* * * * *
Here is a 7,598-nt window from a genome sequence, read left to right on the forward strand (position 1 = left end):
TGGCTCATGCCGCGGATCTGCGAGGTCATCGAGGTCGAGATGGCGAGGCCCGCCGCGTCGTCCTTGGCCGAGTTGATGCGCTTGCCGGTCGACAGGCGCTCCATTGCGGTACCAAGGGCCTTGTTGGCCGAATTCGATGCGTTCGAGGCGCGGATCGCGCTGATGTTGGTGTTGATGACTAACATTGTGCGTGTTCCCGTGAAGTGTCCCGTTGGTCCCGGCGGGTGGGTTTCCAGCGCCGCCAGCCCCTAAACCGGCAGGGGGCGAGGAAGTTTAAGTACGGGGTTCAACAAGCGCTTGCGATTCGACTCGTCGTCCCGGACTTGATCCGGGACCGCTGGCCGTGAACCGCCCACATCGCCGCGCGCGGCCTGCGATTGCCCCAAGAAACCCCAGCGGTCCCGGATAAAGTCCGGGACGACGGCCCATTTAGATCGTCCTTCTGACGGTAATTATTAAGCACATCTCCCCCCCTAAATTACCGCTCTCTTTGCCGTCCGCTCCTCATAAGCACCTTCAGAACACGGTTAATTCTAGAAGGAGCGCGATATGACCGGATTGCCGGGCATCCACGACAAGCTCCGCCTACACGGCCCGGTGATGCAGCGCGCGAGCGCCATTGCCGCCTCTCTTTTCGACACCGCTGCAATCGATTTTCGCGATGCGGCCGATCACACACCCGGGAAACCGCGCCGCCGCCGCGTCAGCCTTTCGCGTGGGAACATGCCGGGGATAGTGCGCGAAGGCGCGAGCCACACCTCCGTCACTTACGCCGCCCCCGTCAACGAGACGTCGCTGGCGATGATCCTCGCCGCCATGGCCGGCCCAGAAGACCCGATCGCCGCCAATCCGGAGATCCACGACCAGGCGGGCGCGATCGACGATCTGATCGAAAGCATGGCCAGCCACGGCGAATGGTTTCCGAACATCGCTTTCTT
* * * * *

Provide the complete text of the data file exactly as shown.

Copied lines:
Here is a 7,598-nt window from a genome sequence, read left to right on the forward strand (position 1 = left end):
TGGCTCATGCCGCGGATCTGCGAGGTCATCGAGGTCGAGATGGCGAGGCCCGCCGCGTCGTCCTTGGCCGAGTTGATGCGCTTGCCGGTCGACAGGCGCTCCATTGCGGTACCAAGGGCCTTGTTGGCCGAATTCGATGCGTTCGAGGCGCGGATCGCGCTGATGTTGGTGTTGATGACTAACATTGTGCGTGTTCCCGTGAAGTGTCCCGTTGGTCCCGGCGGGTGGGTTTCCAGCGCCGCCAGCCCCTAAACCGGCAGGGGGCGAGGAAGTTTAAGTACGGGGTTCAACAAGCGCTTGCGATTCGACTCGTCGTCCCGGACTTGATCCGGGACCGCTGGCCGTGAACCGCCCACATCGCCGCGCGCGGCCTGCGATTGCCCCAAGAAACCCCAGCGGTCCCGGATAAAGTCCGGGACGACGGCCCATTTAGATCGTCCTTCTGACGGTAATTATTAAGCACATCTCCCCCCCTAAATTACCGCTCTCTTTGCCGTCCGCTCCTCATAAGCACCTTCAGAACACGGTTAATTCTAGAAGGAGCGCGATATGACCGGATTGCCGGGCATCCACGACAAGCTCCGCCTACACGGCCCGGTGATGCAGCGCGCGAGCGCCATTGCCGCCTCTCTTTTCGACACCGCTGCAATCGATTTTCGCGATGCGGCCGATCACACACCCGGGAAACCGCGCCGCCGCCGCGTCAGCCTTTCGCGTGGGAACATGCCGGGGATAGTGCGCGAAGGCGCGAGCCACACCTCCGTCACTTACGCCGCCCCCGTCAACGAGACGTCGCTGGCGATGATCCTCGCCGCCATGGCCGGCCCAGAAGACCCGATCGCCGCCAATCCGGAGATCCACGACCAGGCGGGCGCGATCGACGATCTGATCGAAAGCATGGCCAGCCACGGCGAATGGTTTCCGAACATCGCTTTCTT